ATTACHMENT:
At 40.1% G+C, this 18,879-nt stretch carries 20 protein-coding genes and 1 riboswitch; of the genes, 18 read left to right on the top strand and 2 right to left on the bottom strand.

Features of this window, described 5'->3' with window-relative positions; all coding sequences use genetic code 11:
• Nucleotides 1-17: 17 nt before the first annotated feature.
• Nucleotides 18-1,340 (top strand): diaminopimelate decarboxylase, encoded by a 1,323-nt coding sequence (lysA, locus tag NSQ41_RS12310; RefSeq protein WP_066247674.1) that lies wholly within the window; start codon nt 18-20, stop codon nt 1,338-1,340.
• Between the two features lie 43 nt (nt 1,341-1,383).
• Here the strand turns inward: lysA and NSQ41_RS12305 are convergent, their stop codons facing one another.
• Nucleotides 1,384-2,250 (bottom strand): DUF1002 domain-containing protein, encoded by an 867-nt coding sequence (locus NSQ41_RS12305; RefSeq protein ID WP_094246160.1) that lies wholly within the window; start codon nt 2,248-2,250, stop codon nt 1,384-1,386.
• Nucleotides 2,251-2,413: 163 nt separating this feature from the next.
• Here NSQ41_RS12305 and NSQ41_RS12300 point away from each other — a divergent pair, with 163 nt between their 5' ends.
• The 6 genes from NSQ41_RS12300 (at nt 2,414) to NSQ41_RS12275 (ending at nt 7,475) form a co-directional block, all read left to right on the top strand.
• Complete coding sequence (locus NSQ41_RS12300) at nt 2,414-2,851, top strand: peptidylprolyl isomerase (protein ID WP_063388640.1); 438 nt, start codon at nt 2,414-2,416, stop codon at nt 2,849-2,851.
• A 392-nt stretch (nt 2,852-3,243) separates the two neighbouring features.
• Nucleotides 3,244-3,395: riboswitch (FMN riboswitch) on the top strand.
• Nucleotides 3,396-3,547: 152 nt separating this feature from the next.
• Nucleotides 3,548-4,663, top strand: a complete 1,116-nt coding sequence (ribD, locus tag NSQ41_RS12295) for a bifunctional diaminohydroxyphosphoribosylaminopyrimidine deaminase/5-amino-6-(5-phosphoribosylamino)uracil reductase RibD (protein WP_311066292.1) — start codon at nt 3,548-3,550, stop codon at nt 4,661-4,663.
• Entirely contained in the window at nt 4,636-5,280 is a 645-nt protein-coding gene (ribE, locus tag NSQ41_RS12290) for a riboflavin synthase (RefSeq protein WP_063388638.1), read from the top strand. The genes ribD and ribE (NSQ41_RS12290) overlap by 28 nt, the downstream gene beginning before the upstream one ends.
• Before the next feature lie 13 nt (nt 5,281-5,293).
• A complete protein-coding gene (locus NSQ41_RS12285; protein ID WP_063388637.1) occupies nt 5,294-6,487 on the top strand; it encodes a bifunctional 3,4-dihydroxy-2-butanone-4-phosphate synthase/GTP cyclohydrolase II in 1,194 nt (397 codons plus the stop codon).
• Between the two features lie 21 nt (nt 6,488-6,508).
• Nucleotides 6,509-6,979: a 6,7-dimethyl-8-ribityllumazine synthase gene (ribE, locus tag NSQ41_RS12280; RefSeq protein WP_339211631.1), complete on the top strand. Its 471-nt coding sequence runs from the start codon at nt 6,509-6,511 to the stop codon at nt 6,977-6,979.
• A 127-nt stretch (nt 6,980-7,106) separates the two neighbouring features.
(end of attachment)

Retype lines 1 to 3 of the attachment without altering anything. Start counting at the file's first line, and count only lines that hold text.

At 40.1% G+C, this 18,879-nt stretch carries 20 protein-coding genes and 1 riboswitch; of the genes, 18 read left to right on the top strand and 2 right to left on the bottom strand.

Features of this window, described 5'->3' with window-relative positions; all coding sequences use genetic code 11:
• Nucleotides 1-17: 17 nt before the first annotated feature.